Newer research has affirmed these positive findings using cannabinoids in mouse models. Researchers from The Roksamp Institute in Sarasota, FL found that the clearance of amyloid beta across the blood brain barrier was doubled in the presence of cannabinoid agonists or inhibitors of the enzymes that degrade cannabinoids (Bachmeier, 2013). This finding is significant because it describes the mechanism of how stimulation of the endocannabinoid system can reduce the burden of Aβ plaques in the brain.
Most recently research published in the journal Neuron from the Stanford School of Medicine has shown that early deficits in Alzheimers such as dementia can be triggered by a loss of the body’s own natural cannabinoids, anandamide and 2-arachidonoylglycerol (2-AG) (Orr, 2014). Based on this research one would think that ingesting exogenous cannabinoids would perform the same role however it would be inaccurate to assume that smoking cannabis could counteract the effects of beta-amyloid plaque on memory and learning “Endocannabinoids in the brain are very transient and act only when important inputs come in,” according to Dr. Daniel Madison, one of the authors of the study. "The primary active ingredient in cannabis, THC, has a much longer lasting effect".
With the amount of research going into cannabinoid therapeutics, patients are more eager than ever to utilize cannabis as a medication. However one of the drawbacks of using cannabis regularly is its effects on memory, a problem which may be a thing of the past according to the findings of a study published last month in the journal Cell.
The study led by Dr. Chu Chen, professor of Otorhinolaryngology and Neuroscience at the Louisiana State University of Health Sciences Center determined that the use of non-steroidal anti-inflammatory drugs (NSAIDs) such as ibuprofen could greatly reduce memory deficits associated with cannabis use.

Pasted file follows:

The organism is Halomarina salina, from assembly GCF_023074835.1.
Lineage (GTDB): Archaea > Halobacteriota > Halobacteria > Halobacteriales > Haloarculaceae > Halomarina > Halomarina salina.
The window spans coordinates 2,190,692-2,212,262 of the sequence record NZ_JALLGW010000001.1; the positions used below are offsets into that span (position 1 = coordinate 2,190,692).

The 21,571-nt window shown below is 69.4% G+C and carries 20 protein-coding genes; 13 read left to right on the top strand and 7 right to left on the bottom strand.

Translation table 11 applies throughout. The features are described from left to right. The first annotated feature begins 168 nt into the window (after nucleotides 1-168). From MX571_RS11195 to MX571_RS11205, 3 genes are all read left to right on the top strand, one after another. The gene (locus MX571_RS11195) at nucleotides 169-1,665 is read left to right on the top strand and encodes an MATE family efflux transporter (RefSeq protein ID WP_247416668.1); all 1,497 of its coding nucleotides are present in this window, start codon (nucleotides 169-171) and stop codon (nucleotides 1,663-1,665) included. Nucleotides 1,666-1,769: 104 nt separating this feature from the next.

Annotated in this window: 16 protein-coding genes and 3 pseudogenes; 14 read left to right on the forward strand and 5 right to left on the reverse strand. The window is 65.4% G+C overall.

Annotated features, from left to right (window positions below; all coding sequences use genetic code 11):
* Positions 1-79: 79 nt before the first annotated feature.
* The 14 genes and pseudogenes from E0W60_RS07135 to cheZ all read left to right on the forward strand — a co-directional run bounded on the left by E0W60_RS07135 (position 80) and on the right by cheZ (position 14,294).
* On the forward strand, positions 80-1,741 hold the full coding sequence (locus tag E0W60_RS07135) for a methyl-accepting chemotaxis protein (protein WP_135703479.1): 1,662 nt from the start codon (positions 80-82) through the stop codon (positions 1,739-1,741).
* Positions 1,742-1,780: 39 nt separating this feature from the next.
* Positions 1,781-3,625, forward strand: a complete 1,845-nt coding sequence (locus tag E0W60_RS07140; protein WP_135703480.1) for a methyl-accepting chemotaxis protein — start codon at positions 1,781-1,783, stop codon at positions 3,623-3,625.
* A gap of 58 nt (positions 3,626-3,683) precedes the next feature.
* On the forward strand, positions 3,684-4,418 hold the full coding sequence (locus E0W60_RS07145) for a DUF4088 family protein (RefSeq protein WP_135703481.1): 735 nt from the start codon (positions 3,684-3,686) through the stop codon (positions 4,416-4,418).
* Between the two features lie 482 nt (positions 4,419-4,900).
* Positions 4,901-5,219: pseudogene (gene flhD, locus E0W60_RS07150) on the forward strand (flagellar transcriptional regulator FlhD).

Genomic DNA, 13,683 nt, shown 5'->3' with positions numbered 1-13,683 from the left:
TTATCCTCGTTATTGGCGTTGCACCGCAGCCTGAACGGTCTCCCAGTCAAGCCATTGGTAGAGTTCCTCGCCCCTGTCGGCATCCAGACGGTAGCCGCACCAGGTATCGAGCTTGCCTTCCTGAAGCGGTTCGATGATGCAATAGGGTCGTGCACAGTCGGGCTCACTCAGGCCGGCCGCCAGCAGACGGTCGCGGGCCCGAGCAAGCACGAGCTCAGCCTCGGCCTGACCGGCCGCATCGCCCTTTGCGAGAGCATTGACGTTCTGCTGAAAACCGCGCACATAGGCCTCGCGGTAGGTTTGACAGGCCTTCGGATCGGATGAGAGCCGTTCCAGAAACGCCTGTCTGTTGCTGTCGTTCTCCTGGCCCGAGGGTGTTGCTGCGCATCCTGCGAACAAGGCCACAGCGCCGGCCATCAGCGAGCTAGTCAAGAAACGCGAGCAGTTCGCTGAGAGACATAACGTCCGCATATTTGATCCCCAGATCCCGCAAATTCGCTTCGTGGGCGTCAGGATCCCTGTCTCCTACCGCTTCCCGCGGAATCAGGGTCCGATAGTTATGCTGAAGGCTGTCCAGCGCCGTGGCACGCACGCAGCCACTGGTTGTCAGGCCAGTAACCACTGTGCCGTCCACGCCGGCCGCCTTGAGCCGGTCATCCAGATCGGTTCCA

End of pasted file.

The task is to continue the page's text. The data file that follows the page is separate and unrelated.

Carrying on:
The study found that administration of THC in mice increased the level of an enzyme called cyclooxygenase-2 (COX-2) in the hippocampus, the area of the brain responsible for memory formation. COX-2 is the enzyme that produces inflammatory molecules called prostaglandins. Mice treated with compounds that reduced COX-2 levels showed a decrease in memory problems and neuronal abnormalities seen in mice that were consistently exposed to THC. Another means of COX-2 inhibition is through over the counter painkillers like ibuprofen. Therefore the use of NSAIDs could be a cost effective strategy to mitigate the effects of THC on memory.
There are also other natural COX-2 inhibitors that are less harsh on the liver that cannabis users might find more acceptable. The acidic cannabinoid cannabidiolic acid (CBDA) has been shown to be a selective COX-2 inhibitor (Takeda, 2008). In addition other cannabinoids like cannabigerolic acid (CBGA) are able to inhibit this class of enzymes (Ruhaak, 2011).
1.Takeda, 2008. Cannabidiolic acid as a selective cyclooxygenase-2 inhibitory component in cannabis Drug Metab Dispos.2008 Sep;36(9):1917-21
2.Ruhaak, 2011. Evaluation of the cyclooxygenase inhibiting effects of six major cannabinoids isolated from Cannabis sativa Biol Pharm Bull.2011;34(5):774-8.
Being located in such a cannabis oriented community its no surprise the city of Santa Cruz has it's own cannabis cup, and a very successful one at that. This event has experienced quite a bit of growth in just this last year with over triple the attendees of the previous year. This didn't surprise me since the event was embraced with warm weather making for a perfect outdoor festival environment. The event consisted of educational exhibits, booths from local businesses, and Santa Cruz Cup collectives. The cup also had musical performances by Coastal Sage, Echo Street, Ancestree, and Omani.
SC Laboratories received over 90 entries for the cup, most of which were flowers. To see a full list of the competitors and winning entries check out the Santa Cruz Cup's Facebook page.